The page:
If you have some buddies that are clay target shooters and hang around the Trap, Skeet and Sporting clays gun clubs - ask around - a lot of us have extra guns that we use for "Youth days", "clinics", extra guns for the grandkids, etc at our clubs ...and would be happy to loan them out to someone that will take care of them. You might even find a 28ga that would be perfect for her to learn with and shoot a little ( but ammo is more expensive than either 12 or 20ga ) ...
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Old June 18, 2010, 11:04 AM   #16
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As always, Dave speaks wisely. Just going to a 20 ga will not, by itself, reduce recoil. It may increase perceived recoil because the guns are generally a pound or so lighter than a comparable 12 ga.

Good pad
Good fit
Smart load selection

Gas guns will recoil less and less sharply than pump or double guns, all other things being equal.

These are the factors you should be looking at for starters.
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Old June 18, 2010, 12:10 PM   #17
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Not to start a debate over internal ballistics and recoil, but…
For equivalent loads, a 12-ga usually does it with far less chamber pressure than a 20-ga. Lower pressures equate to less acceleration, less acceleration means a longer internal event time, and a longer event time means less perceived recoil, or kick. In other words, for loads to be equivalent, the charges leave the barrels at the same velocity; however, one load took longer in the barrel to get up to speed. That's the load that will kick less.

JN, Congratulations on your 1,000th posting.
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Old June 18, 2010, 12:21 PM   #18
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Quote:
What's the difference between the 1100 and 11-87?
Beside cosmetics the difference between the 1100 and the 11/87 is the chambers and gas system.The 1100 comes in 2 3/4 or 3" . The 3" 1100 will NOT shoot the shorter 2 3/4" shells The 11/87 in 3" will shoot both.
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Old June 18, 2010, 02:14 PM   #19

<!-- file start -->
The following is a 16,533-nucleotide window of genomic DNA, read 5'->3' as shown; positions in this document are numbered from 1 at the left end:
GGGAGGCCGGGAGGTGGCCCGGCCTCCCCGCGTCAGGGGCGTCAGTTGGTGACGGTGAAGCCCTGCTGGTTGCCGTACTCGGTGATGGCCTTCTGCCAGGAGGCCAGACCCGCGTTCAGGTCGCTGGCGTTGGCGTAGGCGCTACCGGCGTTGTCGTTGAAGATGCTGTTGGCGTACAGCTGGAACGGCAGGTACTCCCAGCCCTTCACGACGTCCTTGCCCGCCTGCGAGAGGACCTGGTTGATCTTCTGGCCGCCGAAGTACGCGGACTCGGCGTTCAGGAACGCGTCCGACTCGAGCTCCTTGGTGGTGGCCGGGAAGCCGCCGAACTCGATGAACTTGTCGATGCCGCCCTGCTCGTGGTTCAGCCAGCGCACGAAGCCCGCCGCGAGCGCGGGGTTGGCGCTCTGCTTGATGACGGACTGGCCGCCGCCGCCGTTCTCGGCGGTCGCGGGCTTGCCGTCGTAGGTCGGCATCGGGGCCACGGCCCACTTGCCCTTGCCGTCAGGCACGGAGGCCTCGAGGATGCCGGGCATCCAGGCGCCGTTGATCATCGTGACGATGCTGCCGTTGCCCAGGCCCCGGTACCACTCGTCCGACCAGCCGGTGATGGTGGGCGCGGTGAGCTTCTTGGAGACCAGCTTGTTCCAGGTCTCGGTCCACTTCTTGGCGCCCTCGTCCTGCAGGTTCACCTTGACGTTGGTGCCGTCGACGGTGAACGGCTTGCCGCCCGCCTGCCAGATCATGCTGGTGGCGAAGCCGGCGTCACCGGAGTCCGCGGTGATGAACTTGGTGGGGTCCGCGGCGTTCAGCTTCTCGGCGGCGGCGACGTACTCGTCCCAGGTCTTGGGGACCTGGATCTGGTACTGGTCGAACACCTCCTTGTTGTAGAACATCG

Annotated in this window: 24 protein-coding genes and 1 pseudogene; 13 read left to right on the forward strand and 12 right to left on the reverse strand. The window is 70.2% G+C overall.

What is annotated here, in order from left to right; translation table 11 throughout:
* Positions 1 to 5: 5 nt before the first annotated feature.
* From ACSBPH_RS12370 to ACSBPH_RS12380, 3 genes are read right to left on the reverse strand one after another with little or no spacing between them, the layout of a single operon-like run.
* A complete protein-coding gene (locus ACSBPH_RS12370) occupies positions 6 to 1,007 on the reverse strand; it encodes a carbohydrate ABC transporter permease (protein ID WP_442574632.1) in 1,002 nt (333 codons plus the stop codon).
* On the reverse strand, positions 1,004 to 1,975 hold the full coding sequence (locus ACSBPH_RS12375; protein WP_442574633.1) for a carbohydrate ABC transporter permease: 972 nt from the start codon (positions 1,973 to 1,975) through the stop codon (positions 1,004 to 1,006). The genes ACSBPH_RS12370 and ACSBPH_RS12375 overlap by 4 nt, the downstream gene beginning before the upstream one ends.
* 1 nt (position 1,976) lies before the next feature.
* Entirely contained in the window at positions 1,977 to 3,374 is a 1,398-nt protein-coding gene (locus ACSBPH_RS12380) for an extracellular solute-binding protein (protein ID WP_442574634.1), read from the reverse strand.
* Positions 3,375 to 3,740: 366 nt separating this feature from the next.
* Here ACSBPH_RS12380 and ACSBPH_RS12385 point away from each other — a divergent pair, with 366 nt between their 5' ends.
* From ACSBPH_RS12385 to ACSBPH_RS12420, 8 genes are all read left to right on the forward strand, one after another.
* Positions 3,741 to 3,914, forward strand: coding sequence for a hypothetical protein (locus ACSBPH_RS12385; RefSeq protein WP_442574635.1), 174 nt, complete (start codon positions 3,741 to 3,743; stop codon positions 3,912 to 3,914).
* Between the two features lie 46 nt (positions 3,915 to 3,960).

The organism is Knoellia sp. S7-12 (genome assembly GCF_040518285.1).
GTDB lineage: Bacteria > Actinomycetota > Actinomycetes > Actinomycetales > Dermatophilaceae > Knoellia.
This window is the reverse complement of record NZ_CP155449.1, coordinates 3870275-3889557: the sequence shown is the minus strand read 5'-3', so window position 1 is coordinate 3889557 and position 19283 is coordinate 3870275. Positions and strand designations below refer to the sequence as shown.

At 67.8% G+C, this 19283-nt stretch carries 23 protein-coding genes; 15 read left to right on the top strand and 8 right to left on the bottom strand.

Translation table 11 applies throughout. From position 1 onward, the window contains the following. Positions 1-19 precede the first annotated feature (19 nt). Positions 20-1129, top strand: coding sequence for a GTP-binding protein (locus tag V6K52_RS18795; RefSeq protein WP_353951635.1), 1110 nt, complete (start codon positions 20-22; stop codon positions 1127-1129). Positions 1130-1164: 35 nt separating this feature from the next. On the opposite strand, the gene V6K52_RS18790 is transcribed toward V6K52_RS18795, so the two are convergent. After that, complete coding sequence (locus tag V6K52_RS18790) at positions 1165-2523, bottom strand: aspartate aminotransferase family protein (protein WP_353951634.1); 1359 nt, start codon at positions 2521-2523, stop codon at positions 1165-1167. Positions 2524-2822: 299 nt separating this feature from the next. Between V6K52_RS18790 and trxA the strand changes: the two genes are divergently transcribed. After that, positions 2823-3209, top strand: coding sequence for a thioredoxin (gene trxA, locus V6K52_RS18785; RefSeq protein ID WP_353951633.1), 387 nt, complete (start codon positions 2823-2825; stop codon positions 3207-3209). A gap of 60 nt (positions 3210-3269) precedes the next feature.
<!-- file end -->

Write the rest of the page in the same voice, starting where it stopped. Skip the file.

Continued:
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Zippy -

1. Excellent point!

2. Gazooks, didn't notice. Registered more than ten years ago......so that's not a whole lot of comms traffic...
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Old June 18, 2010, 02:28 PM   #20
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Good advice, all.
In order to continue using a 12 gauge pump, an older neighbor has done all of these and a few more.
Here's what has extended his shotgunning days:
Lead weight in the stock, as much as would fit.
A really good recoil pad - he has a thick, soft model from Limbsaver.
A thick shoulder pad that he wears, the kind that straps around the body.
A flat piece of gel under the shoulder pad, about the thickness of a computer mouse wrist protector. (Might be where it came from).
Winchester Low Recoil, Low Noise ammo, readily available at most of the large sporting goods stores, these days. It's about the equivalent of 20 gauge ammo.
He changed his stance to more square to the target.
Now he shoots it again.
I tried his solution and it really did make a huge difference.
It didn't seem all that much different than a 28 gauge without the improvements.
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Old June 18, 2010, 02:34 PM   #21
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Lead weight in the stock, as much as would fit.
If you go that route, then it helps to also put a somewhat equal amount in the mag tube to help balance the gun better. Otherwise, you wind up with a butt-heavy gun that will have poor swing dynamics
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Old June 18, 2010, 02:43 PM   #22
zippy13
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I'm with oneounceload on this one, start with some extra weight in the mag tube -- even with your grip. It smooths out your swing and eats recoil. For additional mass, then consider the stock's bolt hole.
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Old June 18, 2010, 08:50 PM   #23
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SUBSONIC

Federal's "Metro" load is 1 1/8th oz of shot at 900 fps. The Winchester (Winlite) load is 26 grams of shot at 980 fps - which I like a lot - it is used by Orvis at their wingshooting school in Sandanonna. That's the first place that I ever hit a moving target with a shot from a gun.
Pete
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Old June 18, 2010, 09:36 PM   #24
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Quote:
Federal's "Metro" load is 1 1/8th oz of shot at 900 fps. The Winchester (Winlite) load is 26 grams of shot at 980 fps - which I like a lot - it is used by Orvis at their wingshooting school in Sandanonna. That's the first place that I ever hit a moving target with a shot from a gun.
Pete
Being subsonic also dramatically reduces the noise level. A lot of a gun's sound is actually the shot's sonic boom as it leaves the muzzle.

26 grams is just a little over 7/8 ounce.
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Old June 18, 2010, 11:14 PM   #25
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The 26 gram load at 980 fps sounds really light. No wonder Pete wasn't bothered the recoil, they have only 16% more muzzle energy than the typical .410-bore target load! (How come Winchester has to charge more for a shell that delivers less?)

ZUGG, forget the Aguila minishells and get some of these Winchester puff balls for your lady. If not available at your LGS, try midwayusa.com